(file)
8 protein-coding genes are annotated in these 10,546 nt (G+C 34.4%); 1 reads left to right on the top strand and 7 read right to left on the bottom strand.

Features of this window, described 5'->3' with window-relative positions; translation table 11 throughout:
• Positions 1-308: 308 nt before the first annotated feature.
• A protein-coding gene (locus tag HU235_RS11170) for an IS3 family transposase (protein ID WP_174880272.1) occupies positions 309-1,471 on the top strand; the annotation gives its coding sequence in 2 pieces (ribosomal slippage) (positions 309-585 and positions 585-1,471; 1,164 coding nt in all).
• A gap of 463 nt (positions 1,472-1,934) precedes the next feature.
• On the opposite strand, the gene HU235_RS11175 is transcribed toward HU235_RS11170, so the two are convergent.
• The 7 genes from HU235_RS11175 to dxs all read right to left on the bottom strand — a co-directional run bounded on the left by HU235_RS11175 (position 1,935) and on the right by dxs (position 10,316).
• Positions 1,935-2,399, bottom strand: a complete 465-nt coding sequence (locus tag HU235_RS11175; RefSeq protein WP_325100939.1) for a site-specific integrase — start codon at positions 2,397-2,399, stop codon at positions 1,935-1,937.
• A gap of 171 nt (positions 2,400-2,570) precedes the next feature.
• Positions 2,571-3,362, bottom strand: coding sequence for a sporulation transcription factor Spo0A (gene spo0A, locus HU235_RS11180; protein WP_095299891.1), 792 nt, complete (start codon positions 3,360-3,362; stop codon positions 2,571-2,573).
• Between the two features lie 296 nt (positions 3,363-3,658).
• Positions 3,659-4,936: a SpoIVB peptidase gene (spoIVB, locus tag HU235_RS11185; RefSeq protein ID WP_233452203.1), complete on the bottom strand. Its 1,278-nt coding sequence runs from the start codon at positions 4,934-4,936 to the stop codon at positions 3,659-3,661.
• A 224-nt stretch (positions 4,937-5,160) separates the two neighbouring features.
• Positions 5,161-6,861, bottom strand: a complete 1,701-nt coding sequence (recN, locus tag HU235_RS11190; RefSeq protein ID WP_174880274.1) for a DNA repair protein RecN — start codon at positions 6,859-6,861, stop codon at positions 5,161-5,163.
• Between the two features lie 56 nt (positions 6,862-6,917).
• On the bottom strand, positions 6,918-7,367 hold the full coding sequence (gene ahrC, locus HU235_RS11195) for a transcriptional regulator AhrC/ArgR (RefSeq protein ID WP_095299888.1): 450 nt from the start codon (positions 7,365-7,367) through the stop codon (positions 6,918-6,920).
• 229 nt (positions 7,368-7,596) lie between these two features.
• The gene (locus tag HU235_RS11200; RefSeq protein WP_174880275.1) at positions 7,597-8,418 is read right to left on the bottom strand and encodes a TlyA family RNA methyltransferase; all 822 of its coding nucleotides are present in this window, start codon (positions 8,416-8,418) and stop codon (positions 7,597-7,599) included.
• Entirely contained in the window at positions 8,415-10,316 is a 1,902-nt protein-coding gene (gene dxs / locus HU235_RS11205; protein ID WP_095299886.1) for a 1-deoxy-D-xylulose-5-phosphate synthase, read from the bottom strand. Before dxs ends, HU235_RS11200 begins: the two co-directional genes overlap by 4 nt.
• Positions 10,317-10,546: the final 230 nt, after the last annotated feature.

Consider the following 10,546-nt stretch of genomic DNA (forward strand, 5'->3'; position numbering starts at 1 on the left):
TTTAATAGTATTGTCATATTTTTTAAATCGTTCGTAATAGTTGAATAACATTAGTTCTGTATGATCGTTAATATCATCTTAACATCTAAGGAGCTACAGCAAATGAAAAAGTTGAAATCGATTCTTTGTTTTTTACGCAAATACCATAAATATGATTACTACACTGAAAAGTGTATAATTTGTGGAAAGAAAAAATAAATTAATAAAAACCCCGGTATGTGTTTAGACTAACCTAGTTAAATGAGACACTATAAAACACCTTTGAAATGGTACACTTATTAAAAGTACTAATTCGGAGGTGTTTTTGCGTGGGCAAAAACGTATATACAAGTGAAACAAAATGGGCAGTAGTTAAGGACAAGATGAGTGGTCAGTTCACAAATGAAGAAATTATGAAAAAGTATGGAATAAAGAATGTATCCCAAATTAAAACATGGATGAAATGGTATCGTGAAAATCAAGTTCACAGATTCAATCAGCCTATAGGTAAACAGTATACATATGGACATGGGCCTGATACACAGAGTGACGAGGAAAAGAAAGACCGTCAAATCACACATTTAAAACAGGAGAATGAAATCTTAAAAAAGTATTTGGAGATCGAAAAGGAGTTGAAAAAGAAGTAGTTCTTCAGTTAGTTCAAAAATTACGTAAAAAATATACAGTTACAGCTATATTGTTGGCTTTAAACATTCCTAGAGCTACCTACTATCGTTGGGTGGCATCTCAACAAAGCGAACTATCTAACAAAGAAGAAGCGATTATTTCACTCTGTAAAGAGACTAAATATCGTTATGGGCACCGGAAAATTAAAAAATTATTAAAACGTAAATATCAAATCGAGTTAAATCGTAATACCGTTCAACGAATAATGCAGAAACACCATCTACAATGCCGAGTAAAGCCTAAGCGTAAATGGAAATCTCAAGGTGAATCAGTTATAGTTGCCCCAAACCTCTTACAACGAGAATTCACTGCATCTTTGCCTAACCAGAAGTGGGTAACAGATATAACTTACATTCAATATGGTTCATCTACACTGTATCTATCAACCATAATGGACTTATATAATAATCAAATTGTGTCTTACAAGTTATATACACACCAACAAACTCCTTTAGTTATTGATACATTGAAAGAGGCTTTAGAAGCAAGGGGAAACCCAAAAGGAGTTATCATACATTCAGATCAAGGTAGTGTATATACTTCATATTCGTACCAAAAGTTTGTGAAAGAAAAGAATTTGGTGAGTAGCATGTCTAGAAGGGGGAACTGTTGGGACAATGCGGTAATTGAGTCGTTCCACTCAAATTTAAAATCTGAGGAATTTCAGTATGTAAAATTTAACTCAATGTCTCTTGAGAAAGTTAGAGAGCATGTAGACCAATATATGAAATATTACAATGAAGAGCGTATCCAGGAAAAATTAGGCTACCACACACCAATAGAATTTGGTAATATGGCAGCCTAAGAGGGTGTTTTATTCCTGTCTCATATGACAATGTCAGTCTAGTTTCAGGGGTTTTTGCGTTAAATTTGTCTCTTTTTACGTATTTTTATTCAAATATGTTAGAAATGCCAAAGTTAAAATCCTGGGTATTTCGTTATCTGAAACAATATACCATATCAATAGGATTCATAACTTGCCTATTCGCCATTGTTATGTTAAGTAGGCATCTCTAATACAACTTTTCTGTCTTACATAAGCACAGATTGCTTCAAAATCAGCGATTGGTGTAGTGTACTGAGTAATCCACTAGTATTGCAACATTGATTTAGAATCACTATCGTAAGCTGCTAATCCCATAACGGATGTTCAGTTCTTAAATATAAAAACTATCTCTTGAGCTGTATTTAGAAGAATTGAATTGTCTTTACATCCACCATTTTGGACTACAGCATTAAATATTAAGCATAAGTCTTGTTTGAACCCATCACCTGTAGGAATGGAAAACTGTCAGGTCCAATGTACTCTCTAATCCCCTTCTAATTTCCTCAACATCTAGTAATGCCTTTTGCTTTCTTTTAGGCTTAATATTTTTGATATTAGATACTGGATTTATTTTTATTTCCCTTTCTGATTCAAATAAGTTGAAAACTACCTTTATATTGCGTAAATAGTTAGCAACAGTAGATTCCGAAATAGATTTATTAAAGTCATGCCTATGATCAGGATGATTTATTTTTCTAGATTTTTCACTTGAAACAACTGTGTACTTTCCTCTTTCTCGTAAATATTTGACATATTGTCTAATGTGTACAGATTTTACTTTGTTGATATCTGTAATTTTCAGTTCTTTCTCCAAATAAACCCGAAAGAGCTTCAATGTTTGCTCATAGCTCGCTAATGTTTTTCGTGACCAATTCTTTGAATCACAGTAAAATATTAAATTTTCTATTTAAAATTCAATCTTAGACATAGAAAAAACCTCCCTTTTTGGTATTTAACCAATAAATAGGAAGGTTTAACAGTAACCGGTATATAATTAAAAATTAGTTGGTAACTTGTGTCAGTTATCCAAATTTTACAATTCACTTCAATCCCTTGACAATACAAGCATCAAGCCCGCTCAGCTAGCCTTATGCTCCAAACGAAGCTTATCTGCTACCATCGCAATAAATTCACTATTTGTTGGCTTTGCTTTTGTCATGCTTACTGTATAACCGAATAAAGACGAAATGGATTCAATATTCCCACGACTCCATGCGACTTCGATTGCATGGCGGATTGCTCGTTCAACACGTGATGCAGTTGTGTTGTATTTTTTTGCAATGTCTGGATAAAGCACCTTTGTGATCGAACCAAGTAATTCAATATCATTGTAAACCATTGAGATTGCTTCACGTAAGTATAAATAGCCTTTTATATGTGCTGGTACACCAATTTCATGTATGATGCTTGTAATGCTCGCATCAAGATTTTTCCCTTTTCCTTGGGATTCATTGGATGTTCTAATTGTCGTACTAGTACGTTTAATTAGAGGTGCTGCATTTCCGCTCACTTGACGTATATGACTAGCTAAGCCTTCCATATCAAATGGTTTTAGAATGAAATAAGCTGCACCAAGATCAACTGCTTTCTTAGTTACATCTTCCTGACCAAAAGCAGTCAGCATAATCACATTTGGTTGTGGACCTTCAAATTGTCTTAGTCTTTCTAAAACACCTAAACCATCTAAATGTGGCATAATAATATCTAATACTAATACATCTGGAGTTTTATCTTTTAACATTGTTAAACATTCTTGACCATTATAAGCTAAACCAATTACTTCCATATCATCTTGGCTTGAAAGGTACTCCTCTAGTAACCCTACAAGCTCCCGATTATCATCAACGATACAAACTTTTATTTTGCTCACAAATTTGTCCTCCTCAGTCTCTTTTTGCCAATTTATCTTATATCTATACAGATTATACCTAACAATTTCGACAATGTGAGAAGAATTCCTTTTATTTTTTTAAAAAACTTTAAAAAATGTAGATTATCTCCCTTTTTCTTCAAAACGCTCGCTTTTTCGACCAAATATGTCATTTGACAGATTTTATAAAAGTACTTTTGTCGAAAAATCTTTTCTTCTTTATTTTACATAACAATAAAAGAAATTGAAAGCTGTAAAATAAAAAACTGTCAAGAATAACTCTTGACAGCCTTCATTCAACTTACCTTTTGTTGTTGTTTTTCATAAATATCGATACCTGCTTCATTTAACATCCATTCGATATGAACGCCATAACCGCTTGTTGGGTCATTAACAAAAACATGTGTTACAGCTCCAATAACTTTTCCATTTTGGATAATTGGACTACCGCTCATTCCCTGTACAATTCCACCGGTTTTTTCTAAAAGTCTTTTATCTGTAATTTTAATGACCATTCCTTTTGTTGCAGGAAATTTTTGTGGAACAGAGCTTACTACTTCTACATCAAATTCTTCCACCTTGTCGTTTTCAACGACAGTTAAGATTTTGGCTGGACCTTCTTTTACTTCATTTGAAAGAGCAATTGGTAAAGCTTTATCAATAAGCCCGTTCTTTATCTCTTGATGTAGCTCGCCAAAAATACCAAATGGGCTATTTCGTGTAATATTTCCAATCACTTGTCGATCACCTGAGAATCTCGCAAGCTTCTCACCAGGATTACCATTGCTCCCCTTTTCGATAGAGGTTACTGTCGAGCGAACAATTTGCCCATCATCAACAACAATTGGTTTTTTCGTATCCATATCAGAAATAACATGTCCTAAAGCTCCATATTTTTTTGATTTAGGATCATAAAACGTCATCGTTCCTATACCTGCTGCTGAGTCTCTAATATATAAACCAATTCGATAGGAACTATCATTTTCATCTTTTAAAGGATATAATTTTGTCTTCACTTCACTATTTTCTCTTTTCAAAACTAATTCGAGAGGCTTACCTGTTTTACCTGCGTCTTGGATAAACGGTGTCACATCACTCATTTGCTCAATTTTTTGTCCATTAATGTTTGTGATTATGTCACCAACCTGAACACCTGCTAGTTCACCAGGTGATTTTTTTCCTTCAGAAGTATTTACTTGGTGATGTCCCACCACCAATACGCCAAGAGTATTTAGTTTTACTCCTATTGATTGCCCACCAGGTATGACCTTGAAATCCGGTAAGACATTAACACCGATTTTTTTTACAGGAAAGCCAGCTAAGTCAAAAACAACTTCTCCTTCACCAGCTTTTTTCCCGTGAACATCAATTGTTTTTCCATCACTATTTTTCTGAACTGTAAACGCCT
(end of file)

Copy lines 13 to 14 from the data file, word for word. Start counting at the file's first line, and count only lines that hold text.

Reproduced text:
• A 224-nt stretch (positions 4,937-5,160) separates the two neighbouring features.
• Positions 5,161-6,861, bottom strand: a complete 1,701-nt coding sequence (recN, locus tag HU235_RS11190; RefSeq protein ID WP_174880274.1) for a DNA repair protein RecN — start codon at positions 6,859-6,861, stop codon at positions 5,161-5,163.